JpGU-AGU Joint Meeting 2017

Presentation information

[EE] Oral

S (Solid Earth Sciences) » S-CG Complex & General

[S-CG62] [EE] Dynamics in mobile belts

Wed. May 24, 2017 9:00 AM - 10:30 AM Convention Hall B (International Conference Hall 2F)

convener:Yukitoshi Fukahata(Disaster Prevention Research Institute, Kyoto University), Robert Holdsworth(Durham University), Jeanne Hardebeck(USGS), Hikaru Iwamori(Geochemical Evolution Research Program, Japan Agency for Marine-Earth Science and Technology), Chairperson:Jeanne Hardebeck(USGS), Chairperson:Akemi Noda(National Research Institute for Earth Science and Disaster Resilience)

9:00 AM - 9:15 AM

[SCG62-12] Tectonic stress fields in subduction zones: Basic concept

*Mitsuhiro Matsu'ura1, Akemi Noda2, Toshiko Terakawa3, Yukitoshi Fukahata4 (1.Institute of Statistical Mathematics, 2.National Research Institute for Earth Science and Disaster Resilience , 3.Graduate School of Environmental Studies, Nagoya University, 4.Disaster Prevention Research Institute, Kyoto University)

Keywords:Tectonic stress fields, Steady plate subduction, Steady frictional resistance at plate interfaces, Descending oceanic plates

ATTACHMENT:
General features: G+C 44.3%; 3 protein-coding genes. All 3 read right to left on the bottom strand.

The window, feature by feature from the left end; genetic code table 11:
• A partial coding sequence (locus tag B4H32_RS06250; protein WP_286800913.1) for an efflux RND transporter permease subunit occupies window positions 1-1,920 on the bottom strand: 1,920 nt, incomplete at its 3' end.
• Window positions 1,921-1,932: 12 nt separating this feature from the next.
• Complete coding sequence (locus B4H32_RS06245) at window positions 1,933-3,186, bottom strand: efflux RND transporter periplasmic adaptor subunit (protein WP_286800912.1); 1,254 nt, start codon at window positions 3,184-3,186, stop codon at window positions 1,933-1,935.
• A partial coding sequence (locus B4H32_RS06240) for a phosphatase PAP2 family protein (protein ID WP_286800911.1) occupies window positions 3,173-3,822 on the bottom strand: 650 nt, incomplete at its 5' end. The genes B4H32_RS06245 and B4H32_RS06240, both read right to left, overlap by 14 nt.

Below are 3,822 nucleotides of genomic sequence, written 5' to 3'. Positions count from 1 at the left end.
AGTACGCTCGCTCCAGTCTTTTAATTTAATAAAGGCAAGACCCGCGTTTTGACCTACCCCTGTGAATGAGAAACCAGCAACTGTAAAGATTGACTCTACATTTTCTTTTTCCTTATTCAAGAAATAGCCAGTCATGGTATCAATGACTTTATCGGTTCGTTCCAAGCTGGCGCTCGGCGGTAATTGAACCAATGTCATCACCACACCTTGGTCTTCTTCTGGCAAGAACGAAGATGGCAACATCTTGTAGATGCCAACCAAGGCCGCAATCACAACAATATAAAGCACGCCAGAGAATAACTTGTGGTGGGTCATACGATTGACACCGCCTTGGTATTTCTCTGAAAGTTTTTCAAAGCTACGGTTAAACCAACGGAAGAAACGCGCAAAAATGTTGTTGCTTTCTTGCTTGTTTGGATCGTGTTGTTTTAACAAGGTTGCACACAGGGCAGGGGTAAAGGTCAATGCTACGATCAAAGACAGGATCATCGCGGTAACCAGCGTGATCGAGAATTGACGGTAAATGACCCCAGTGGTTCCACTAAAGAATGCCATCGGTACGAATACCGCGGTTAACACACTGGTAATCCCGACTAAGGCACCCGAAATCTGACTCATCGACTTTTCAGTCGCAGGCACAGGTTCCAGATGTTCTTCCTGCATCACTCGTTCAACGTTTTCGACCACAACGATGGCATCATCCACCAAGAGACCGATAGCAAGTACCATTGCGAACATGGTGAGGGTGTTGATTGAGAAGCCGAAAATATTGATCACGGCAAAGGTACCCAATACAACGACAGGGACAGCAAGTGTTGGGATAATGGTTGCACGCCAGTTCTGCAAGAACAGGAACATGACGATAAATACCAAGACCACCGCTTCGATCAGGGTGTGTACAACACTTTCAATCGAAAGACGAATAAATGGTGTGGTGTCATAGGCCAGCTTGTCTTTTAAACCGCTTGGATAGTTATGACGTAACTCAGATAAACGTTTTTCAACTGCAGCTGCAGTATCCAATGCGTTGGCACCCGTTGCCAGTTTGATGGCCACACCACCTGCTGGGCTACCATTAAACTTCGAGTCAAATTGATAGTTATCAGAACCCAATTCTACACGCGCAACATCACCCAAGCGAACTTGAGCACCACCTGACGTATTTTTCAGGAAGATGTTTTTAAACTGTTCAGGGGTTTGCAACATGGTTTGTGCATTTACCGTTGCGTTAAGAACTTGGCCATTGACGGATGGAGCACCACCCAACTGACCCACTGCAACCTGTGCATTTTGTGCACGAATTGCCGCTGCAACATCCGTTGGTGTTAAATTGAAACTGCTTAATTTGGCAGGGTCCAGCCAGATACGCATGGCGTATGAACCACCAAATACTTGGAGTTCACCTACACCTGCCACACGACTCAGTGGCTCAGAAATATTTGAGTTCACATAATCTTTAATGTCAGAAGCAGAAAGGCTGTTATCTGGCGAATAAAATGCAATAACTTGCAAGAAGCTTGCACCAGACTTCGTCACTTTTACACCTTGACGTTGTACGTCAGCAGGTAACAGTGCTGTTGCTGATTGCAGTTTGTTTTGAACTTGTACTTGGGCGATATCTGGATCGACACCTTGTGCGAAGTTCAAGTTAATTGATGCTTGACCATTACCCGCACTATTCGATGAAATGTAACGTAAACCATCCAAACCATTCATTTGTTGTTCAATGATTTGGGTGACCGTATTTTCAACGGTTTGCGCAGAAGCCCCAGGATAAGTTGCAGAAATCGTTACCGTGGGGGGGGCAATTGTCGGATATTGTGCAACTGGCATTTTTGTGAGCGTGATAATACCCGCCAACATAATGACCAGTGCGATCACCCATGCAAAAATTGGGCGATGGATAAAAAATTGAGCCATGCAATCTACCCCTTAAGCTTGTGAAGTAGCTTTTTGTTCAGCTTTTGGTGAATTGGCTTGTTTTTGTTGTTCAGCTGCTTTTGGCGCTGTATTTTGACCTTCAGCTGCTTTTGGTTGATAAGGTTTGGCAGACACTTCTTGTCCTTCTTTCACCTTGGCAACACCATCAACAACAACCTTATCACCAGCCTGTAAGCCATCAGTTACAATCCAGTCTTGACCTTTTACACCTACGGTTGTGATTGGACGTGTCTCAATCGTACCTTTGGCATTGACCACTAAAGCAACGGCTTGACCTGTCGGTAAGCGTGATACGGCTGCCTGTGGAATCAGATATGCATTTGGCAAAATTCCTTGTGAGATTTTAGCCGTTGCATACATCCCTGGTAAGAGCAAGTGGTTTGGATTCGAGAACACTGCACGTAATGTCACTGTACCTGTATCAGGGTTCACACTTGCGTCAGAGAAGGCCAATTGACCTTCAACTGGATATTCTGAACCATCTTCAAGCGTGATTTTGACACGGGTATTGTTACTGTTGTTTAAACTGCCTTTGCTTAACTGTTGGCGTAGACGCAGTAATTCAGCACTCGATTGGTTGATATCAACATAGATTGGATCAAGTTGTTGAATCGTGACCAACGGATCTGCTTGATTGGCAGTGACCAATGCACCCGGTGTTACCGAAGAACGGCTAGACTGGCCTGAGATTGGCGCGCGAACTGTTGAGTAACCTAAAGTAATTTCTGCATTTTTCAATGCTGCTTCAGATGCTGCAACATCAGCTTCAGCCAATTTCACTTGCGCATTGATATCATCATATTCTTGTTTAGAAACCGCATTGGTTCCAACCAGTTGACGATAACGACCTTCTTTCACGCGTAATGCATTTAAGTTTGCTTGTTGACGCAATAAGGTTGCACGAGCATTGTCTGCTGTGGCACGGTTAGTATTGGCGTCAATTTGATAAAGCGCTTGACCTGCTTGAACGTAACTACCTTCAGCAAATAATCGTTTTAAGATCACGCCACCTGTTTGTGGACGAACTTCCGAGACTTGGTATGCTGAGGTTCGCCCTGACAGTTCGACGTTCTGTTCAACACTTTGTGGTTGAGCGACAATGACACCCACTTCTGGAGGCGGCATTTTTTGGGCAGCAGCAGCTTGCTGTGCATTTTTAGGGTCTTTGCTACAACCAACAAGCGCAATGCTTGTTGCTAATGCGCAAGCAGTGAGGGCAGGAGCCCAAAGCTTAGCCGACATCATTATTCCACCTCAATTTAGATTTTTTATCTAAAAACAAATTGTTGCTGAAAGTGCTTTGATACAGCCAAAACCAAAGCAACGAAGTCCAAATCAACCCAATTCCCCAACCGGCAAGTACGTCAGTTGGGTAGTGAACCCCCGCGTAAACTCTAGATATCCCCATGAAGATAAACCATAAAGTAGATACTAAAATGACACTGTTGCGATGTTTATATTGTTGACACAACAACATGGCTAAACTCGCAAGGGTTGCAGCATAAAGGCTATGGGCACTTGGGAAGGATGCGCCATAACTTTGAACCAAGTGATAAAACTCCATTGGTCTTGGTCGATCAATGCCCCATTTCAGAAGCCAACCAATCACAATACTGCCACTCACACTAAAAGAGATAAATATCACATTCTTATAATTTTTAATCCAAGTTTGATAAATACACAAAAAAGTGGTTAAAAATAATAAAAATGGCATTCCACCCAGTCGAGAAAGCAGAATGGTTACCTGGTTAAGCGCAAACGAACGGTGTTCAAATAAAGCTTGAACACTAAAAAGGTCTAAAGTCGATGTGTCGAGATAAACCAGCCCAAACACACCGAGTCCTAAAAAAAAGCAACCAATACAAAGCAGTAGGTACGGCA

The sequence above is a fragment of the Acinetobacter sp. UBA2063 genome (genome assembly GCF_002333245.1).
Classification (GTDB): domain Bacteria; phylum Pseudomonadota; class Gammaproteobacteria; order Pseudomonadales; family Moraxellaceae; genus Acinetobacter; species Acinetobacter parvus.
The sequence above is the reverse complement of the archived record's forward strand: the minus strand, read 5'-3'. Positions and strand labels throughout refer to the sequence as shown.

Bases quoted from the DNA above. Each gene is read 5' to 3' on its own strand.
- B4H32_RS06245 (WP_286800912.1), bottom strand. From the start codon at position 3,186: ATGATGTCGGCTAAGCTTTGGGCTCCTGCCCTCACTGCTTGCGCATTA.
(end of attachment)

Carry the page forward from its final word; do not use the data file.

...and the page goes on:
In subduction zones, one (oceanic) plate moves under another (oceanic or continental) plate against some frictional resistance and descends into the earth's mantle. Long-term deformation of the overriding plates varies from mountain building to back-arc spreading, whereas the descending oceanic plates are only bent convex upward. The patterns of long-term deformation are generally considered to be the reflection of background tectonic stress fields. In the case of subduction zones, not only frictional resistance at plate interfaces but also steady subduction of oceanic plates itself cause the tectonic stress fields. The frictional resistance fluctuates with the occurrence of large interplate earthquakes, but it can be regarded as constant on a geological timescale. So, the stress field due to frictional resistance is constant in time, and its pattern is basically compressional in the direction of plate convergence. On the other hand, the steady plate subduction brings about convex upward bending of both the overriding and descending plates at a constant rate by the effect of gravity (Fukahata and Matsu'ura, GJI, 2016). So, the rates of stress increase due to steady plate subduction is constant in time, and its pattern is basically tensile (compressional) in the upper (lower) half of plates in the direction of plate convergence. To evaluate the first type of stress field, we need to know the present distribution of frictional strength along plate interfaces, which will strongly depend on fault-confined fluid pressure. To evaluate the second type of stress field, we need to know the past history of plate subduction and the rheological property of the earth's lithosphere, which will control the rate of inelastic deformation (brittle fracture and/or plastic flow) to release the tectonic stress caused by mechanical interaction at plate interfaces. However, all of these problems are very difficult to directly solve except one specific case; the stress fields of oceanic plates produced by steady plate subduction. In this case, the oceanic plate passes through the plate-to-plate interaction zone within a limited time (1-2 Myr), and so we need not to consider the whole past history of plate subduction. Furthermore, the rheological property of oceanic plates is much simpler than the overriding plates. Using the evaluated stress field of an oceanic plate as a reference, we can determine the frictional strength distribution along a plate interface so as to reproduce the spatial pattern of stress tensor orientation at and below the plate interface, estimated from observed focal mechanism data of seismic events (Terakawa & Matsu'ura, Tectonics, 2010). In this way, we finally got a starting point to reveal the tectonic stress field and inelastic deformation of the overriding plate.